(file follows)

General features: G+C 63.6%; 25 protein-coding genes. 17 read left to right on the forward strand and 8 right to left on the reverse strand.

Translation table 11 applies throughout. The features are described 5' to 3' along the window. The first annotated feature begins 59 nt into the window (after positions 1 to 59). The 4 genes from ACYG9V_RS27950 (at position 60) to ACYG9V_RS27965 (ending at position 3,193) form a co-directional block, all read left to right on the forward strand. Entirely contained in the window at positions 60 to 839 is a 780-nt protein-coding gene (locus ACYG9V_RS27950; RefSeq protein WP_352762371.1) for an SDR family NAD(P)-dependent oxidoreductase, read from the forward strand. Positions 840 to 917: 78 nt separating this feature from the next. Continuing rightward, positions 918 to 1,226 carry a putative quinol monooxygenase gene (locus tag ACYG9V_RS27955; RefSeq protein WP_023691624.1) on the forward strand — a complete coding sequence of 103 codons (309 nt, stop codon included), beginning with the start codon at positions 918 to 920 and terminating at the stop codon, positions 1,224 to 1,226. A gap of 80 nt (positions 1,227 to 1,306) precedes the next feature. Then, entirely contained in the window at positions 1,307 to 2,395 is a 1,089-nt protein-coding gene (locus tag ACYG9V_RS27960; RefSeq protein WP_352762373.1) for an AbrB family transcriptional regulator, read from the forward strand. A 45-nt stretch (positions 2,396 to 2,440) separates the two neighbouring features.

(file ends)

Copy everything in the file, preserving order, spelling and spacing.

General features: G+C 63.6%; 25 protein-coding genes. 17 read left to right on the forward strand and 8 right to left on the reverse strand.

Translation table 11 applies throughout. The features are described 5' to 3' along the window. The first annotated feature begins 59 nt into the window (after positions 1 to 59). The 4 genes from ACYG9V_RS27950 (at position 60) to ACYG9V_RS27965 (ending at position 3,193) form a co-directional block, all read left to right on the forward strand. Entirely contained in the window at positions 60 to 839 is a 780-nt protein-coding gene (locus ACYG9V_RS27950; RefSeq protein WP_352762371.1) for an SDR family NAD(P)-dependent oxidoreductase, read from the forward strand. Positions 840 to 917: 78 nt separating this feature from the next. Continuing rightward, positions 918 to 1,226 carry a putative quinol monooxygenase gene (locus tag ACYG9V_RS27955; RefSeq protein WP_023691624.1) on the forward strand — a complete coding sequence of 103 codons (309 nt, stop codon included), beginning with the start codon at positions 918 to 920 and terminating at the stop codon, positions 1,224 to 1,226. A gap of 80 nt (positions 1,227 to 1,306) precedes the next feature. Then, entirely contained in the window at positions 1,307 to 2,395 is a 1,089-nt protein-coding gene (locus tag ACYG9V_RS27960; RefSeq protein WP_352762373.1) for an AbrB family transcriptional regulator, read from the forward strand. A 45-nt stretch (positions 2,396 to 2,440) separates the two neighbouring features.